I’d never been in a helicopter until yesterday. It was one of those minor life accomplishments that had been gnawing at me for the longest time. I’d had plenty of opportunities to take care of this before but somehow the timing wasn’t right or it was too expensive or I was tired or I wanted to do something else that day or whatever. I always had a dozen excuses in my pocket ready to pull out conveniently when the time came. Still, it remained an unchecked box, an unscratched itch or whatever overused metaphor applies to a situation that needed to be completed solely for the sake of completing it.
I was looking for something to do after working all day in Orlando. Readers of the Twelve Mile Circle had given me some great suggestions but I didn’t have enough time. I’d spotted a sign for $20 helicopter rides near my hotel as I walked back-and-forth to various events. I knew the price was a bit of a come-on because it had an asterisk next to it and in teeny-tiny lettering almost too small to read, "kids under 12." I walked in on a whim and prepared to walk directly out again if I couldn’t get a price at least reasonably close to that.
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You’re noticed the photograph of the helicopter so you can surmise that I succeeded. The lowest price for an adult was $25 and that was for the bare-bones cheapest tour. Prices went up quickly from there into the hundred(s) of dollars and they required at least two passengers per tour. They said they’d gladly let me purchase an adult and a child ticket and go up alone though. I’m sure they would, but I didn’t really need to take a ride that badly and I wouldn’t mind taking myself and my cash back to the hotel.
I guess I was destined to fly because a nice couple from England was considering a tour and they offered to let me ride along with them. They were equally
cheap budget-conscious and we were all happy to take the shortest, least expensive tour while blissfully ignoring any and all attempts at up-selling.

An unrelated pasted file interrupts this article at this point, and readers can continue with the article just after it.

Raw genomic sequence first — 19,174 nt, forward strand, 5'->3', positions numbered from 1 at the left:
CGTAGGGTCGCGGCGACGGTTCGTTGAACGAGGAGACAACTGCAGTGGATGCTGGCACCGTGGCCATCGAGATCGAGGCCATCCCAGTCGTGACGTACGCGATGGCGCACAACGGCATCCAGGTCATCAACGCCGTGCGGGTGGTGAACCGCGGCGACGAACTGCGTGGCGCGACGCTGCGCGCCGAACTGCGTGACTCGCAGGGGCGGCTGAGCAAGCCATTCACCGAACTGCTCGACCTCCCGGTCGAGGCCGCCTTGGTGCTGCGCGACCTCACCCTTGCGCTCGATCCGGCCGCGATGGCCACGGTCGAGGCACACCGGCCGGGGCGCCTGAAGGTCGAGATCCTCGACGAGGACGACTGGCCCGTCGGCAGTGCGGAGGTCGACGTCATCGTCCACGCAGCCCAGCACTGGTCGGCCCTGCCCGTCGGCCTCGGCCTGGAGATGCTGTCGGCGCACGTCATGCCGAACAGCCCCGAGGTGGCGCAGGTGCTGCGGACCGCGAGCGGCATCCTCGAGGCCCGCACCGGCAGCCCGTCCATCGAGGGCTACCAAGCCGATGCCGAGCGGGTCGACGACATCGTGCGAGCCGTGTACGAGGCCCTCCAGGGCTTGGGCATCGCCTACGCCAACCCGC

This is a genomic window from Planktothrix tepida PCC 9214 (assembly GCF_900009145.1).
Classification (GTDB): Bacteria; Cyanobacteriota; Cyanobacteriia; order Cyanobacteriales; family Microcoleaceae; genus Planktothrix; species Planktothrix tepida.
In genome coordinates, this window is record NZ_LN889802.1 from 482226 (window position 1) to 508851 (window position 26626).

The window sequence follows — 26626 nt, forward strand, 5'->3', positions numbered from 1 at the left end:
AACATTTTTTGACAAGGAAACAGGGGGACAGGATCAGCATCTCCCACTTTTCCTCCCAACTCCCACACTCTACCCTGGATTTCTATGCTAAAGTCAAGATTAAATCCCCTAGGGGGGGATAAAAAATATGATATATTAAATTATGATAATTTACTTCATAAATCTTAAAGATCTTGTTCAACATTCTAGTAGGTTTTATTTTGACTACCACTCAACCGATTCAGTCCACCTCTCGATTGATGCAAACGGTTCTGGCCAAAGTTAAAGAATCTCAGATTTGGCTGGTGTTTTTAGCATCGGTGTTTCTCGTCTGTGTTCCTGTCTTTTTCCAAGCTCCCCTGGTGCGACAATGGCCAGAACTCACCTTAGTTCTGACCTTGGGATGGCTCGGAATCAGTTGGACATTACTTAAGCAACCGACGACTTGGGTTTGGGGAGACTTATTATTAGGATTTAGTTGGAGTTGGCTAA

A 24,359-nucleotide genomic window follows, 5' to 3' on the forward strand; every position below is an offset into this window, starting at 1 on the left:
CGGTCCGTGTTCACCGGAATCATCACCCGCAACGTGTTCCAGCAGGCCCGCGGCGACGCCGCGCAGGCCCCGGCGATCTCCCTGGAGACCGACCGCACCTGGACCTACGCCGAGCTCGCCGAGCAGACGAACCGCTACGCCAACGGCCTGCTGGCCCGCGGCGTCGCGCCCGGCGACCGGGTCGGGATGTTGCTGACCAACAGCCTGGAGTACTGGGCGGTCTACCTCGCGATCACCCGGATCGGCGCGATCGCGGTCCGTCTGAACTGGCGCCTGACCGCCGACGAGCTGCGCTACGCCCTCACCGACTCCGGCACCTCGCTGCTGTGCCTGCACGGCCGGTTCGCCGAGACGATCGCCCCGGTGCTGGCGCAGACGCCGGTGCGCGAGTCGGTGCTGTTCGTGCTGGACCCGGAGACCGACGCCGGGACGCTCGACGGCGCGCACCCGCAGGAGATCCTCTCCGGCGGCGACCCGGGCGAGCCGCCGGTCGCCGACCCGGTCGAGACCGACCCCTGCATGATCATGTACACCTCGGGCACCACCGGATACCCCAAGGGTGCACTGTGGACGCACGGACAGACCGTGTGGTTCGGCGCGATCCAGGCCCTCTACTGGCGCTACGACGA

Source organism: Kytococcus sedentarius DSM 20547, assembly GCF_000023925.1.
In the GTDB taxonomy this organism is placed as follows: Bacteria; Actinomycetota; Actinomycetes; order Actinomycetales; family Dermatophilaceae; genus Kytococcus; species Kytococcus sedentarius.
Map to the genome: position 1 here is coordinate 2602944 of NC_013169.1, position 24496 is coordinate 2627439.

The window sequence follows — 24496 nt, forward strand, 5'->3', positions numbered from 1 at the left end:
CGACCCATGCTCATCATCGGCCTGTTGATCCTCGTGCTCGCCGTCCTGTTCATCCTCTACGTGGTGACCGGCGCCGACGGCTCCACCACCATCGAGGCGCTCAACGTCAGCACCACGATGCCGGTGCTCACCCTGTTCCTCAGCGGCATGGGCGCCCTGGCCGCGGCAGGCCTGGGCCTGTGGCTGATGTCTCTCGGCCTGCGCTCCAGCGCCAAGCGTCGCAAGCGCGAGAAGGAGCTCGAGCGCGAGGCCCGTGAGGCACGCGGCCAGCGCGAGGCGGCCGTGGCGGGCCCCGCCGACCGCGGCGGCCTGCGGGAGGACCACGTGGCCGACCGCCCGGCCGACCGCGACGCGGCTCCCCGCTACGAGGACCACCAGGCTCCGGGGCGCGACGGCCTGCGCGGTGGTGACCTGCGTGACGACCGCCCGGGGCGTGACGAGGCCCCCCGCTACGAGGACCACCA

I’ve been meeting a lot of people from the UK in Orlando and this couple said that they came to Florida about once a year. I asked if they ever went to other parts of the United States and offered a couple of quick suggestions (nothing about geo-oddities so no worries there). No, they enjoyed subtropical weather and the convenience of Florida. Fair enough. I’m glad they’re still willing to travel internationally in spite of the hassle of crossing the U.S. border. I hope people continue to come over here, spend all their money and help restore the economy.
The helicopter pulled from its pad and started a circuit flying over Interstate 4, banking left around SeaWorld and heading back to the pad. I’d guess the whole thing lasted no more than about five minutes which is all one gets for the el cheapo tour. That was fine. It still counted as an accomplishment. I’d probably do it again for a longer ride in a better location. Orlando doesn’t have much in the way of variety in its terrain, all flat with glades and puddles punctuated by theme parks.
I walked right past the counter with photos for sale of us getting into the helicopter. They must have worked quickly to get those done in the brief moments we were actually in the air. However, I’d already completed my goal and I was determined to leave with the maximum amount of cash in my pocket. The fare with tax and gratuity came out to just a little more than $30, and I felt that was reasonable. They probably didn’t make much of a profit off me.
I celebrated my accomplishment by heading over to the Orlando Brewing tap room. Just for the record, it’s probably not a good idea to email photographs of one’s excellent adventures to a wife who’s sitting at home with the kids all week with the caption, "Luv me anyway?" Yes, I imagine I’ll be paying for that one for awhile and it’s probably going to cost me a lot more than thirty bucks.